14 thoughts on “Google vs China”

  1. Buy a local search engine, & keep its brand seperate from China operations

    That’s why they are doing actually.. they already have karge amounts of share in Baidu

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  3. you don’t know anything about the topic. Google has been censored for weeks, only it was confirmed yesterday. Nothing to do with the boring declarations of a boring executive.

  4. Yes to correct the info a little, Google has been shaky since around May 30th, it has never been fully blocked, but it was totally unusable, as just about every search request got blocked (instead of a DNS level block), and on a more up to date update: google is working perfectly as of today again…that at least means: no more yahoo for me, they are just too slow loading here

  5. I think you are mistaking the cause and the effect. Google has been blocked sphoradically for the last two weeks. It is a yearly ritual around this time of the year, due to the events that took place in Beijing 17 years ago during this period.

    In addition, it is reasonable to assume that the plan in setting up a Chinese version for Google, includes denying access to the international version, or at least “encouraging” usage of the localized version.

    On top of that – and that is a common and dangerous error that many foreign correspondents make – search results provided by Google.com ( the International site ) in China differ from those on other countries.

  6. And one more thing, for ChinoChano: Google HAS been fully blocked in the past, and during some periods attempts to access Google.com from China were automatically reidrected to various local Search Engines.

  7. Google should do what’s best for its business and shareholders. Principles have only “this much” brand equity. This whole china thing can be suicidal. The only person who should “principally” have a right to opinion about “Google in China”, is one who never buys anything “Made in China”.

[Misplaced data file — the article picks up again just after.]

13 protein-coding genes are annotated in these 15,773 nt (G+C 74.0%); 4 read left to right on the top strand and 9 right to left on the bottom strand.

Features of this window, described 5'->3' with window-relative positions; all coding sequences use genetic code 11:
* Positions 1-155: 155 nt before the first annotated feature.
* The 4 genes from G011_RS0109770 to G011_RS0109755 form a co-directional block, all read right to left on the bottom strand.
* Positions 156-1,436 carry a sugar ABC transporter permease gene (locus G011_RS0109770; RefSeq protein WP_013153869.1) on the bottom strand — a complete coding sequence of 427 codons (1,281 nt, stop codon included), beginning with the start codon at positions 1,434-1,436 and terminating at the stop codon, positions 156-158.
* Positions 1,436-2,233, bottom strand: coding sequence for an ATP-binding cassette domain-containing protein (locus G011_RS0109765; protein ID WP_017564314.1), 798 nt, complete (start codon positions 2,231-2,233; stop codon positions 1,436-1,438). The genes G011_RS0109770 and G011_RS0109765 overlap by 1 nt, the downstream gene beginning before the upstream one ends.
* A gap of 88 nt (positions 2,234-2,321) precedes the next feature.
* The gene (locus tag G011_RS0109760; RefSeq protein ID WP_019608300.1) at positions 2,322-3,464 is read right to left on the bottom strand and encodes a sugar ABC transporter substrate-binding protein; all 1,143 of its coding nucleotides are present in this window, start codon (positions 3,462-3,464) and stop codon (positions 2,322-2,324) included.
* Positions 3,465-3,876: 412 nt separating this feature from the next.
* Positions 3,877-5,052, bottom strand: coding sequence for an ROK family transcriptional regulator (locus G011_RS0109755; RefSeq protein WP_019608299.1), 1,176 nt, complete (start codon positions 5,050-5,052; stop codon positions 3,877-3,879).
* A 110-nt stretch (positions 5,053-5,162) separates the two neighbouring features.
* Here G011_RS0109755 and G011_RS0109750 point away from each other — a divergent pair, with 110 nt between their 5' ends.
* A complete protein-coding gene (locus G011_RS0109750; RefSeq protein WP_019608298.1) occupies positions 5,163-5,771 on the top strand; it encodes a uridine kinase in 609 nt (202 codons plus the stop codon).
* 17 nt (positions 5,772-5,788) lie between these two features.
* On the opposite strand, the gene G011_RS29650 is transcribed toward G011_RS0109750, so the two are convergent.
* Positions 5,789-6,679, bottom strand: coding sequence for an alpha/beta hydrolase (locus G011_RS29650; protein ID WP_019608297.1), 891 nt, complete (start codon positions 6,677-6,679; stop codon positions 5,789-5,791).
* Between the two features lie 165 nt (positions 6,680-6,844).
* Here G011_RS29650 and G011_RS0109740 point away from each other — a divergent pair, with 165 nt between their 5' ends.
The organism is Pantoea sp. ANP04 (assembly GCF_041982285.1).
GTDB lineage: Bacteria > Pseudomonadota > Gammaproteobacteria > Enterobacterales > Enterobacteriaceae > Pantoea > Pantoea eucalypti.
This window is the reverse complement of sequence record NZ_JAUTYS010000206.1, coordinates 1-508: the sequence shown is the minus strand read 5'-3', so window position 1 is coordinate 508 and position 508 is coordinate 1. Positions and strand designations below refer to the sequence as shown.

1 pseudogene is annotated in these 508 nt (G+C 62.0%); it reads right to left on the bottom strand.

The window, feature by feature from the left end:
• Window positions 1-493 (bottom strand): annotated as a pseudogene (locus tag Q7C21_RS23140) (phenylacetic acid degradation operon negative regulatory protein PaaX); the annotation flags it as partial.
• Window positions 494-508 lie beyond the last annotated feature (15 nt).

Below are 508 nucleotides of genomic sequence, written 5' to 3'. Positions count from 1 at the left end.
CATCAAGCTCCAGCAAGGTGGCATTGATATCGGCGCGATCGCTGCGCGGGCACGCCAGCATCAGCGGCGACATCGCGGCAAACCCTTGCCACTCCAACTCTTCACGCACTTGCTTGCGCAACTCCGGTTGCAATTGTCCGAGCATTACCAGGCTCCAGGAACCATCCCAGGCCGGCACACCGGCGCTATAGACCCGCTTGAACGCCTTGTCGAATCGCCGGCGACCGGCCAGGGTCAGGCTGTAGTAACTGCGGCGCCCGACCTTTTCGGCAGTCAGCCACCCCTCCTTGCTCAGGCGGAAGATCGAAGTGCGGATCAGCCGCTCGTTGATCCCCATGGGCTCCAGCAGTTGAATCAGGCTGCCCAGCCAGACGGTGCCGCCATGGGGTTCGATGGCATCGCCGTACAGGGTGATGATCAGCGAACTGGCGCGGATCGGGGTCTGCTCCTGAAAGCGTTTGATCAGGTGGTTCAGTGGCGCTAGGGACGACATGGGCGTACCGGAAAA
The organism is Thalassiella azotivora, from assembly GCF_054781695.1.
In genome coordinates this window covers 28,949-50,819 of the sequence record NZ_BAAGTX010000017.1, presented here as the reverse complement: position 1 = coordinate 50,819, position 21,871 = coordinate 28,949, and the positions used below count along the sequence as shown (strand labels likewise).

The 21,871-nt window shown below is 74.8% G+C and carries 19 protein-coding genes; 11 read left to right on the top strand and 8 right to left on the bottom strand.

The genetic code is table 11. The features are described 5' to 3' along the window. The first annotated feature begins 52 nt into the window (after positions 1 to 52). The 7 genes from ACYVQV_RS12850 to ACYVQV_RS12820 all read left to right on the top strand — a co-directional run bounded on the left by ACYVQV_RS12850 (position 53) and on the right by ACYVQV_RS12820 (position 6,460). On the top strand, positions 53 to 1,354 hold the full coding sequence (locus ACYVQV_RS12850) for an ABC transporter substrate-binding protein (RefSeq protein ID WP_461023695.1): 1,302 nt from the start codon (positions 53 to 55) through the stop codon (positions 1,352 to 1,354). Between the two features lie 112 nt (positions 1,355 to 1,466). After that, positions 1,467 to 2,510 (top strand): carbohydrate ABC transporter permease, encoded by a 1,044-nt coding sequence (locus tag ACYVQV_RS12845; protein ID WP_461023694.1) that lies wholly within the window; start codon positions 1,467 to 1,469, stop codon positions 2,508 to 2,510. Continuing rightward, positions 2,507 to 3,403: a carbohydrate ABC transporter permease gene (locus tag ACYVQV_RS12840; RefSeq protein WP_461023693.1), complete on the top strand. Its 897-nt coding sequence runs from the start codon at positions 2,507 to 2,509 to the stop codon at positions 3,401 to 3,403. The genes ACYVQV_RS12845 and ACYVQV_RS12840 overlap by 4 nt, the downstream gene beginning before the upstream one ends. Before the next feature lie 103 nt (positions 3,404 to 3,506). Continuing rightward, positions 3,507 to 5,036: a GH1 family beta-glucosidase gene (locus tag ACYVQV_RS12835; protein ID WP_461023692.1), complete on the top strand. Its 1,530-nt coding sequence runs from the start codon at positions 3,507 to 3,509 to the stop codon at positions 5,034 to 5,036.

8. Venkatesh, I think you are wrong. Unlike many, I think corporations should be held to higher standards than people. As Stan Lee so famously wrote, “with great power comes great responsibility.” When you as an individual support the totalatarian government in China, you do a tiny little bit of evil. When a multibillion dollar company supports that government, they do a large amount of evil.

    jonathan, arguing that Google needs to stay in China for the sake of making money is coming very close to saying anything is alright as long as it is profitable. That is a very slippery slope. It leads to corporations knowingly releasing dangerous products based on the claculation that the liability is less than the cost of modifying or not releasing the product and other similar ills of our society. There’s a name for a person who does anything for money and most consider it an insult to be so named.

  9. I’m presently living in China and I have a little insight into the topic. Most of my students (Chinese) spend the vast majority of their weekends in net cafes. They all know how to circumvent The Great Firewall of China and the government knows they know. Many popular proxy websites are NOT blocked by the government (probably because they’d rather deal with only a few sites than the 100 that would pop up if they took them down). This all about the Chinese concept of saving face. The government needs to at least appear to have the illusion of control even if they know damn well that they don’t have it. Let them have their pound of eFlesh (TM). Its far preferable to them taking the real thing.

  10. So the logic is “Obey all U.S. laws no matter how evil, but disregard the laws or rules of others?!?!”

    U.S. Telecoms can cooperate with the NSA when the U.S. government is KNOWN to have intentionally sent a Canadian citizen, in transit to Canada, to the Syrian Mukhabarat. He was tortured repeatedly before finally being released and when he tried to sue in the U.S., the Administration shut down his case because any investigation into what they had done would expose “State secrets.” It’s the same logic Cheney is trying to use to shut down Congressional investigation into the NSA spying.

    Is Google abiding by Chinese law worse than this?

  11. Patriot you are confusing the issue. The abuses you speak of are illegal in the US and if the telecoms really provided info to the NSA without search warrants, they were breaking the law. Anyway, if you remember Google was fairly outspoken that they would not aid the NSA unless legally compelled to do so. It is that attitude that makes it hypocritical of them to be doing business in China right now.

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